Native Plant of the Week: Cup Plant ~ Silphium perfoliatum

Cup Plant is considered one of the best native plants for wildlife due to its size (cover & habitat), seed production (food), flowers (nectar) and capacity to hold water in its leaves that join together around the square stem.

It can reach heights of 10 feet tall or more in rich soil and abundant moisture. At the moment in our yard, it is almost at nine feet with the above average amount of rainfall that we've had this season.

The flower starts blooming in July and is bright yellow in color. It is several inches in diameter and makes a very nice colorful addition to the garden.
We see many types of butterflies nectaring on the flower, monarchs mid summer and tiger swallowtails in late summer. After a rainfall the leaves hold a significant amount of water and there will be many types of insects that will come and drink, as well as smaller bird species.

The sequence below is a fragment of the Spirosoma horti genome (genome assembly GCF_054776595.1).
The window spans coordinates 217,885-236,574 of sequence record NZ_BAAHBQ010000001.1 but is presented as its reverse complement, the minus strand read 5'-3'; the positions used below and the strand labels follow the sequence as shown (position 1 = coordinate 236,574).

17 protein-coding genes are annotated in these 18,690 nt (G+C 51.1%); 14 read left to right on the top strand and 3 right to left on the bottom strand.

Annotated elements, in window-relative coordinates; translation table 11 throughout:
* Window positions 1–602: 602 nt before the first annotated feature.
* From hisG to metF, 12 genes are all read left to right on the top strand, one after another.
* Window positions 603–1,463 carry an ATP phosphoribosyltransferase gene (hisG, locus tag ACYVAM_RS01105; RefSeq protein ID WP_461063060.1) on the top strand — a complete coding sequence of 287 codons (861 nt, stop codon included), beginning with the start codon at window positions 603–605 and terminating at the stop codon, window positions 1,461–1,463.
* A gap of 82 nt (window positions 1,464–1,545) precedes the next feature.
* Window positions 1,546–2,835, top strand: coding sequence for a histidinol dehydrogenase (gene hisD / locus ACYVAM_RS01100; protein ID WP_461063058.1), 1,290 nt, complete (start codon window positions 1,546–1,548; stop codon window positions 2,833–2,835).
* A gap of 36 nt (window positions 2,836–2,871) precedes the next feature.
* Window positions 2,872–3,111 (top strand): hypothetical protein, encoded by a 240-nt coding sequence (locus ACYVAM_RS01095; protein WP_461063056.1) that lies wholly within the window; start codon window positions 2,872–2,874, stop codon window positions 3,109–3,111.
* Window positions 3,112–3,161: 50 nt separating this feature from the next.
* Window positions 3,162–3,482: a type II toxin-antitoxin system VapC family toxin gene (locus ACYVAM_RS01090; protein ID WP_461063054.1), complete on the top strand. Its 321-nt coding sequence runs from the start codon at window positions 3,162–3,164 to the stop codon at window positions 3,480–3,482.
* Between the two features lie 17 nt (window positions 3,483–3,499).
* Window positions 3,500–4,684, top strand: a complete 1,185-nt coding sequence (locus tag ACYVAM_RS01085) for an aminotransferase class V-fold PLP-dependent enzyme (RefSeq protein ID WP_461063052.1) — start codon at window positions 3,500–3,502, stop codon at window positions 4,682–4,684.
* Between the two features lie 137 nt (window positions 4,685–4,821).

According to Prairie Moon Nursery's Website, "Cup Plant is quite easy to grow in average garden soil and in diverse prairie plantings in heavier or wetter soils. It can be readily started from seed by fall planting outdoors, or, if planted in spring, a period of 60 days of moist, cold stratification for 60 days is recommended prior to sowing."

Image: Steve Hurst @ USDA-NRCS PLANTS Database
Cup plant seeds are quite large (almost the size of a sunflower seed) and provide a generous amount of protein to birds and other wildlife who seek out the seeds in fall. We often scare up many birds walking by our cup plant, the chickadees and gold finches especially in the fall.

Because of the large amount of growth and mass that the plant can create in one season, it has been studied as a possible perennial crop for use in the production of biofuel and carbon storage.
Two examples:

It has also been used as an alternative livestock forage crop.

Cup Plant is native to the Dakotas east to the Atlantic. See map.

Image Source: USDA Plants Database